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Brain Inj. 2015;29(11):1259-72. Epub 2015 Aug 14.

Embracing failure: What the Phase III progesterone studies can teach about TBI clinical trials.

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a Department of Emergency Medicine , Emory University , Atlanta , GA , USA.



Despite positive preclinical studies and two positive Phase II clinical trials, two large Phase III clinical trials of progesterone treatment of acute traumatic brain injury (TBI) recently ended with negative results, so a 100% failure rate continues to plague the field of TBI trials.


This paper reviews and analyses the trial structures and outcomes and discusses the implications of these failures for future drug and clinical trial development. Persistently negative trial outcomes have led to disinvestment in new drug research by companies and policy-makers and disappointment for patients and their families, failures which represent a major public health concern. The problem is not limited to TBI. Failure rates are high for trials in stroke, sepsis, cardiology, cancer and orthopaedics, among others.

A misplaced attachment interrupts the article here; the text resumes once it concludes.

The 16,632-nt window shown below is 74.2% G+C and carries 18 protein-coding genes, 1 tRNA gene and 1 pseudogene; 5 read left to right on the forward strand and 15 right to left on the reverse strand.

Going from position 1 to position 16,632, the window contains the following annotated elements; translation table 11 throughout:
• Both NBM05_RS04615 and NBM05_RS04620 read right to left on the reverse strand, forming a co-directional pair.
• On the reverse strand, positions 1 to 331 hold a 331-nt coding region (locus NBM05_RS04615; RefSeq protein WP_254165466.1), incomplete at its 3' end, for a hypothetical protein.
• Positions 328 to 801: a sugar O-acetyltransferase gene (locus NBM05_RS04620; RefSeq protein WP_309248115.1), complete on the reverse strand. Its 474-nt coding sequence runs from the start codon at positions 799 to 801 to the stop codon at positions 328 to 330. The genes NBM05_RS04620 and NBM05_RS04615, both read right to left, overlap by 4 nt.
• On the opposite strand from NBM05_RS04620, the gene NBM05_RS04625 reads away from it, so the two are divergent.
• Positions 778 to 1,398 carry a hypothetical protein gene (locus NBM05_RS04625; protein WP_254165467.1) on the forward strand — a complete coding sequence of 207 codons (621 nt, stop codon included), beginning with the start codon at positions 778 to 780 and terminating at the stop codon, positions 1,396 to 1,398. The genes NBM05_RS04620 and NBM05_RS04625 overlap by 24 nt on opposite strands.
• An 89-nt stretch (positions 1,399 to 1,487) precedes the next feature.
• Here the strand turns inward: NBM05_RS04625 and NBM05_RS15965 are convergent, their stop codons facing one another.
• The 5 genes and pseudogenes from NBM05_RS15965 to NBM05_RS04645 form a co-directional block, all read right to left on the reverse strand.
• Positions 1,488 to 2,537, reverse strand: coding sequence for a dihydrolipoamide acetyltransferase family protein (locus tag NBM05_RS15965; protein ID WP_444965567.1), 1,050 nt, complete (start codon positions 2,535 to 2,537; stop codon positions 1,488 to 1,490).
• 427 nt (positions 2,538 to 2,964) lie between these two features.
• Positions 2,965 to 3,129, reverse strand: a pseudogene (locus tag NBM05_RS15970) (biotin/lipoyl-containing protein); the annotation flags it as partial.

This paper discusses some of the reasons why the Phase III trials have failed. These reasons may include faulty extrapolation from pre-clinical data in designing clinical trials and the use of subjective outcome measures that accurately reflect neither the nature of the deficits nor long-term quantitative recovery.


Better definitions of injury and healing and better outcome measures are essential to change the embrace of failure that has dominated the field for over 30 years. This review offers suggestions to improve the situation.


Clinical trials; ProTECT III; SyNAPSe; progesterone; traumatic brain injury

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